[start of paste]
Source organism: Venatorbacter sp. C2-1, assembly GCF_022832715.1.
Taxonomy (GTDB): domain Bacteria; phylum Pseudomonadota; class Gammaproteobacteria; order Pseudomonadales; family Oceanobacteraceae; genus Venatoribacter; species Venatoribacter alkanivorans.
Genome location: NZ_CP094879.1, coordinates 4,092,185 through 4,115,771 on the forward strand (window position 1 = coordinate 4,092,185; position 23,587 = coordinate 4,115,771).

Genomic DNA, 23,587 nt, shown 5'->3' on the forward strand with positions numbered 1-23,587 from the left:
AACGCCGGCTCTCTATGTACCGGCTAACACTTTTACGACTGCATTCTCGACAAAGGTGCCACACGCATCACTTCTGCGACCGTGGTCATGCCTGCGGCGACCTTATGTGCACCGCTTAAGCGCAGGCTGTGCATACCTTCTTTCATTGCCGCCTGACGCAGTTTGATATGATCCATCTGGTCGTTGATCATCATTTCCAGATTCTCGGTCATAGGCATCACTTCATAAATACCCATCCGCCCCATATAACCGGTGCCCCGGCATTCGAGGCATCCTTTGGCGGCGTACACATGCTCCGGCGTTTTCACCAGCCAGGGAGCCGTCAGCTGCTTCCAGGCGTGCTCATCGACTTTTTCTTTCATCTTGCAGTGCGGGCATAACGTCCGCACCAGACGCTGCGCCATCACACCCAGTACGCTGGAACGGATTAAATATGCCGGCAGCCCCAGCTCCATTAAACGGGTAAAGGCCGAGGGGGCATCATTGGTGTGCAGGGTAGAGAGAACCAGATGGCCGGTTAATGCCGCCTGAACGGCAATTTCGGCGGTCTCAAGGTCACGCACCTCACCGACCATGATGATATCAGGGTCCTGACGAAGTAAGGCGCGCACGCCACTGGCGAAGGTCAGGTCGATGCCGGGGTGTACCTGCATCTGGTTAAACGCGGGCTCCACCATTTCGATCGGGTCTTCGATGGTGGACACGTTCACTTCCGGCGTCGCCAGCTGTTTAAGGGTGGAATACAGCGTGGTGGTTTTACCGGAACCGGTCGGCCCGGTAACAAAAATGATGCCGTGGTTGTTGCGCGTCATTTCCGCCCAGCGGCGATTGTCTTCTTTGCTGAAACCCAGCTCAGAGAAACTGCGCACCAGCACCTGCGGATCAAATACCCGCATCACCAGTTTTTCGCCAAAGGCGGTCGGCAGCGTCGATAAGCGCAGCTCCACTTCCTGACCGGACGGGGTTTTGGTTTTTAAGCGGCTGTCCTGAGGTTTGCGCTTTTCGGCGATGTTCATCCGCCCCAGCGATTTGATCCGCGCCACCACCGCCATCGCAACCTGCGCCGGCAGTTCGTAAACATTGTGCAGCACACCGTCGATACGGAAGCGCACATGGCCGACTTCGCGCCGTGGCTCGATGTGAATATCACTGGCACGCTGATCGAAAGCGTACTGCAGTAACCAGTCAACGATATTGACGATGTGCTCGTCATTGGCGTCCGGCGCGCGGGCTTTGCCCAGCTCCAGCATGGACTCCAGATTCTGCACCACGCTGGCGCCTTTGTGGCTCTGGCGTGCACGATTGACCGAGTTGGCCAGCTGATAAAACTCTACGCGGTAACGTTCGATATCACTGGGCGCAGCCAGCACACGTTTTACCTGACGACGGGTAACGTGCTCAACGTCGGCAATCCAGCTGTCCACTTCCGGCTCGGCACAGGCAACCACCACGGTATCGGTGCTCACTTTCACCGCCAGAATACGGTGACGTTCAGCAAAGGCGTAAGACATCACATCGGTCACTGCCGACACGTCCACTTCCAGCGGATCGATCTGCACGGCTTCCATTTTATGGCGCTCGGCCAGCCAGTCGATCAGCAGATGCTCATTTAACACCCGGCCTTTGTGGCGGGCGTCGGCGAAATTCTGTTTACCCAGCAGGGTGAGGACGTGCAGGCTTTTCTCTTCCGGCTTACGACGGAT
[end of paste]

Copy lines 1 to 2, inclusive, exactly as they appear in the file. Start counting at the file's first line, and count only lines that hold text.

Source organism: Venatorbacter sp. C2-1, assembly GCF_022832715.1.
Taxonomy (GTDB): domain Bacteria; phylum Pseudomonadota; class Gammaproteobacteria; order Pseudomonadales; family Oceanobacteraceae; genus Venatoribacter; species Venatoribacter alkanivorans.